Bollywood in the ’90s successfully equated romance with stalking.
Impressed with the number of feminist films that released last year? Yes, we were too. But of course, this wasn’t the case back in the ’90s, when films and songs actively promoted harassment, stalking and situations where the heroes (or heroines, in the case of Tabu’s Ruk Ruk Ruk) didn’t give a damn about consent.
In fact, Bollywood in the ’90s successfully equated romance with stalking. Imagine, all these years, we were happily humming to peppy hits where weird pelvic exercises to woo a woman was the usual norm alongside propagation of an insane idea that stalking was just fine, as long as the hero claims that he loves you.
So, here are a few Bollywood samples of some really sexist lyrics that suggested that a woman’s reluctance to say ‘yes’ meant that she was either coy (she needed more prodding) or she wasn’t entitled to her own opinion, when it comes to love and relationships. Take a look.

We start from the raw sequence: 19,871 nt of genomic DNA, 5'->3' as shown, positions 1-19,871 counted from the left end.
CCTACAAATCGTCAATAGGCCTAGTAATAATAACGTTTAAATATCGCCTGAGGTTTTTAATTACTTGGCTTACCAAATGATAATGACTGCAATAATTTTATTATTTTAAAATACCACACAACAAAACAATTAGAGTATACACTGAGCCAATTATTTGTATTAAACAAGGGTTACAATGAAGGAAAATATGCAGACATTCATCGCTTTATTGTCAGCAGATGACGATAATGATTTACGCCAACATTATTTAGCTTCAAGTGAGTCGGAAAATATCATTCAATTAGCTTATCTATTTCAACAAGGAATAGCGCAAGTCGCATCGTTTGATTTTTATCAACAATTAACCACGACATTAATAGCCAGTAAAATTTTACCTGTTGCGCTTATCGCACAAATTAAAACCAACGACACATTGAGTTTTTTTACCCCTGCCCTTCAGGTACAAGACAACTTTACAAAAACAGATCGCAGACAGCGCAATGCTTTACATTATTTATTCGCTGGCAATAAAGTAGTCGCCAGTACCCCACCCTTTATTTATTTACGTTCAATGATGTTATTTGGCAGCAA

Hey ladies, ever encountered a roadside Romeo whose only job (without a pay) includes staring and passing lewd comments at all women passing by? Surely, this song (tailor-made for harassers) must have been a huge inspiration because of its loathsome lyrics that include “Pass Who Aaye Toh, Chu Ke Main Dekhun Zara” and more.
Nothing can sound more juvenile than the lyrics “Tu Haan Kar, Ya Naa Kar, Tu Hai Meri Kiran”. It’s as if the hero (presuming he’s a little lad) is implying that Kiran was a toy. Certainly a classic case of obsession and objectification of women.
“O Laal Dupatte Wali, Tera Naam Toh Bata” is another terrible product of the ’90s where the two leading men are thrusting their delusional “men will be men” belief on to women. In this song, the two women get severely stalked, their dupattas are pulled, the two men shove their faces into their chests, and they’re basically groped, fondled and tossed about like a football, throughout the song. Such a shame!
This one goes the other way round where Tabu’s sole mission is to hound and threaten Ajay Devgn (yes, him) until he quits being the angry young man (the character he essays in the song) and gives her a “look”. And of course, who can forget the weird pelvic thrusts towards the end of the song.
Glorifying harassment and rape culture, this detestable song by Baba Sehgal was a massive rage. Beat that. All we can say is, what the heck were they thinking?